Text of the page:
In literature, there is a long debate on the risk/return tradeoff between the different working capital policies (Pinches 1991, Brigham and Gapenski 2004, Moyer et. al. 2005, Gitman 2005). More aggressive working capital policies are associated with higher return and higher risk while conservative working capital policies are concerned with the lower risk and return (Carpenter and Johnson 1983, Gardner et al. 1986, Weinraub and Visscher 1998). Working capital management is important because of its effects on the firm’s profitability and risk, and consequently its value
Pakistan Journal of Commerce and Social Sciences Vol.1 2008
27
(Smith, 1980). Greater the investment in current assets, the lower the risk, but also the lower the profitability obtained. Shin and Soenen (1998) analyze the relation between the working capital and profitability for a sample of firms listed on the US stock exchange during the period 1974-1994. Their results show that reducing the level of current assets to a reasonable extent increases firms’ profitability.
More recently, Deloof (2003) analyzes a sample of large Belgian firms during the period 1992-1996. His results confirmed that Belgian firms can improve their profitability by reducing the number of days accounts receivable are outstanding and reducing inventories. Teruel and Solano (2005) suggested that managers can create value by reducing their firm’s number of days accounts receivable and inventories. Similarly, shortening the cash conversion cycle also improves the firm’s profitability.
Rehman (2006) investigated the impact of working capital management on the profitability of 94 Pakistani firms listed at Islamabad Stock Exchange (ISE) for a period of 1999-2004. He studied the impact of the different variables of working capital management including Average Collection Period, Inventory Turnover in Days, Average Payment Period and Cash Conversion Cycle on the Net Operating Profitability of firms. He concluded that there is a strong negative relationship between above working capital ratios and profitability of firms. Furthermore, managers can create a positive value for the shareholders by reducing the cash conversion cycle up to an optimal level. Similar studies on working capital and profitability includes Soenen (1993), Smith and Begemann (1997), and Ghosh & Maji (2003). In the light of the above discussion, the present study expects a positive relationship between the degree of aggressiveness and the profitability of the firms. The main hypothesis to be tested in this study are as follows:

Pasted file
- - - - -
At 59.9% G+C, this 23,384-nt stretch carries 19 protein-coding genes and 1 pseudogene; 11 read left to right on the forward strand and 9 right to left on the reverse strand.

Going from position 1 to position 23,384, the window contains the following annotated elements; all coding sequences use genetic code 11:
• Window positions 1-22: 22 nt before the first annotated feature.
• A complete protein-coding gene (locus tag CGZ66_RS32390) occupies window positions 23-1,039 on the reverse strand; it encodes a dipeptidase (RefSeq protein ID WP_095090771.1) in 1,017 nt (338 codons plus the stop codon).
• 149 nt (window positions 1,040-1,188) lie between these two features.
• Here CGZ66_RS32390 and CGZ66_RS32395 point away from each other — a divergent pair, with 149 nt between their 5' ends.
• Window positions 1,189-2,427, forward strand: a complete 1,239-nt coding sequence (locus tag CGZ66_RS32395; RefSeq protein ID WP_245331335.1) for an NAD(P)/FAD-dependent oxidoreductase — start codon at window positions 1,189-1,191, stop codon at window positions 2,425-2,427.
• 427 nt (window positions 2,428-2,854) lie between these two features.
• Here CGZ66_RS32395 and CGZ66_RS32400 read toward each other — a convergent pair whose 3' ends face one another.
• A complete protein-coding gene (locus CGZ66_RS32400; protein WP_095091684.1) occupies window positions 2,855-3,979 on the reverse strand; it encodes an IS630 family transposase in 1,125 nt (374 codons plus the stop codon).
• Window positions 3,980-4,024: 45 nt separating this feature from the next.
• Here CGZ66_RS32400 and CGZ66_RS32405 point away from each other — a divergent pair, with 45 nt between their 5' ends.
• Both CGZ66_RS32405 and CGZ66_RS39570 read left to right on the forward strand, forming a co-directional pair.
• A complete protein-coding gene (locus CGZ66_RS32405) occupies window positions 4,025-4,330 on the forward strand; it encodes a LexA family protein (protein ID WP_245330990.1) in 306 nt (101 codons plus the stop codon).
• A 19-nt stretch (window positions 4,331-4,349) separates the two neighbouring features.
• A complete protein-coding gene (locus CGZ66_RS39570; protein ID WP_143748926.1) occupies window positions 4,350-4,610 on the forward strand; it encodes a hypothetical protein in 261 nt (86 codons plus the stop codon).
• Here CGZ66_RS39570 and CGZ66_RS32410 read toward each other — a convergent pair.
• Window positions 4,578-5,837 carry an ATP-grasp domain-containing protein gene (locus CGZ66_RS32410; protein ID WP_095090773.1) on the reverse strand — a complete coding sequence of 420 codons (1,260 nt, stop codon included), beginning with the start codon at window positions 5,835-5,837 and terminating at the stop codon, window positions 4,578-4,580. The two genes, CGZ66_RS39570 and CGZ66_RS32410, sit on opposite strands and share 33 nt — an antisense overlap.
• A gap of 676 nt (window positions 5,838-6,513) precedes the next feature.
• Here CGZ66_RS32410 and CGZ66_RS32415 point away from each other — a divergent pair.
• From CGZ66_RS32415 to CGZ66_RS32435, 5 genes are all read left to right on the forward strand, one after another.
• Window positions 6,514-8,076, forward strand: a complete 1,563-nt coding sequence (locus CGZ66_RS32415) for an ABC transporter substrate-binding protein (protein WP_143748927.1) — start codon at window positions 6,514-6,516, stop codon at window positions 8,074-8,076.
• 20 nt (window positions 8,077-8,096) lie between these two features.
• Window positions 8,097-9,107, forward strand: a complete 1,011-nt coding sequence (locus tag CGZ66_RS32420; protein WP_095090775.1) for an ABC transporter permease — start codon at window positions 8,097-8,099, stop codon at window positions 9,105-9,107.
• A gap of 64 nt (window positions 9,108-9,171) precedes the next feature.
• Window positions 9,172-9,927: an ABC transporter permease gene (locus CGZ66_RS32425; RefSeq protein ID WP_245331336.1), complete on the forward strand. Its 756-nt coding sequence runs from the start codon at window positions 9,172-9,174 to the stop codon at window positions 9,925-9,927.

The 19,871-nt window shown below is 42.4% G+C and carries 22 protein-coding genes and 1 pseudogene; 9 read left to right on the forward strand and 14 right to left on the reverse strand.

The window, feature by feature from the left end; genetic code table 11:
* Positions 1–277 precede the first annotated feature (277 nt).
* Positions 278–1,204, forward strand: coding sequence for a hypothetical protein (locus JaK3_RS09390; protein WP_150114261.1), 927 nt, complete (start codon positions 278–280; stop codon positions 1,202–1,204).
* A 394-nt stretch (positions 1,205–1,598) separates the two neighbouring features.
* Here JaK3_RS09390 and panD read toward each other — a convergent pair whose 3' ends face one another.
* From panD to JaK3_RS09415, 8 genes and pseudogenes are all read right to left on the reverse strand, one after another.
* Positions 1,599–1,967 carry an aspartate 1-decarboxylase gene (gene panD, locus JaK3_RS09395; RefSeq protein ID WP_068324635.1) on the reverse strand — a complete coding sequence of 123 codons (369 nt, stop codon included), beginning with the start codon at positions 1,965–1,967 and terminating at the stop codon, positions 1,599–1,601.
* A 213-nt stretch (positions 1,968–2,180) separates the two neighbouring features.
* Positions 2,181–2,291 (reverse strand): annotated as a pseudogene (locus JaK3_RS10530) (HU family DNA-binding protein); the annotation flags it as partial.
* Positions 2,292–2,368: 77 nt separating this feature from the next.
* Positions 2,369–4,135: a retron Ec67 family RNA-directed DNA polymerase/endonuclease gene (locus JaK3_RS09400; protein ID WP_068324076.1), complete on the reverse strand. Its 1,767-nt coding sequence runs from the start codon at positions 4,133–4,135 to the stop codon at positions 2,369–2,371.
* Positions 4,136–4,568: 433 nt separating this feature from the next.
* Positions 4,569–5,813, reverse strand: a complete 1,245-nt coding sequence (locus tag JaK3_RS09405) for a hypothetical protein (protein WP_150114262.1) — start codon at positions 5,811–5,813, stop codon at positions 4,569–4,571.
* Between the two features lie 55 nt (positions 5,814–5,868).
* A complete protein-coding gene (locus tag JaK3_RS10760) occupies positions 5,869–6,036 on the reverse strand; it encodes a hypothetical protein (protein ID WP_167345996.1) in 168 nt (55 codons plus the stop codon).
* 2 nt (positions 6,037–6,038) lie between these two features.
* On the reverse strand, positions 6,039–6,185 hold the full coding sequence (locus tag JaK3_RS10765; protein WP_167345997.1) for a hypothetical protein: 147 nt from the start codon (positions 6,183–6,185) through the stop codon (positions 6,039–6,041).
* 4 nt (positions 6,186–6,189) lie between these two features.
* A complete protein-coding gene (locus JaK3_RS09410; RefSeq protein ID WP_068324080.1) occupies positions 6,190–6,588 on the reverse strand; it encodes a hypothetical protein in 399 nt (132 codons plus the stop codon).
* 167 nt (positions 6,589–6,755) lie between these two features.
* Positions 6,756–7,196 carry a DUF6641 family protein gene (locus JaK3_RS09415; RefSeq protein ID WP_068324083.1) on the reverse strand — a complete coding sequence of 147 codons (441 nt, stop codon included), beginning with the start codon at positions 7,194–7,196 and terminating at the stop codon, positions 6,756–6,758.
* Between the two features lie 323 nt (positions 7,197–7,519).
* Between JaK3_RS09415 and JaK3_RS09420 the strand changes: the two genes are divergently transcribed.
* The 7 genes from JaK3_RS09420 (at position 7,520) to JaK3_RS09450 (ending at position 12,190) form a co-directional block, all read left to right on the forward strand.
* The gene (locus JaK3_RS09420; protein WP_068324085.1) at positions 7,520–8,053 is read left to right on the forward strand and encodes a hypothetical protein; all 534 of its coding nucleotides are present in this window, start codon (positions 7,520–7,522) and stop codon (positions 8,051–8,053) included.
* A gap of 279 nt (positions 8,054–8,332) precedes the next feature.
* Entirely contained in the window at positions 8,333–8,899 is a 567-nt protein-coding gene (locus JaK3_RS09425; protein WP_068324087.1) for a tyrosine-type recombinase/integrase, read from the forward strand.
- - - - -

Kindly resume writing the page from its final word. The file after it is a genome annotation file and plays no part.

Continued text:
H1 = There are differences among the working capital investment policies of firms across different industries
H2 = The working capital policies are relatively stable over the period of time
H3 = An aggressive investment working capital policy is accompanied by a aggressive financing policy
H4 = An aggressive working capital policy is directly related to firms’ profitability
33.. VVaarriiaabblleess aanndd MMeetthhooddoollooggyy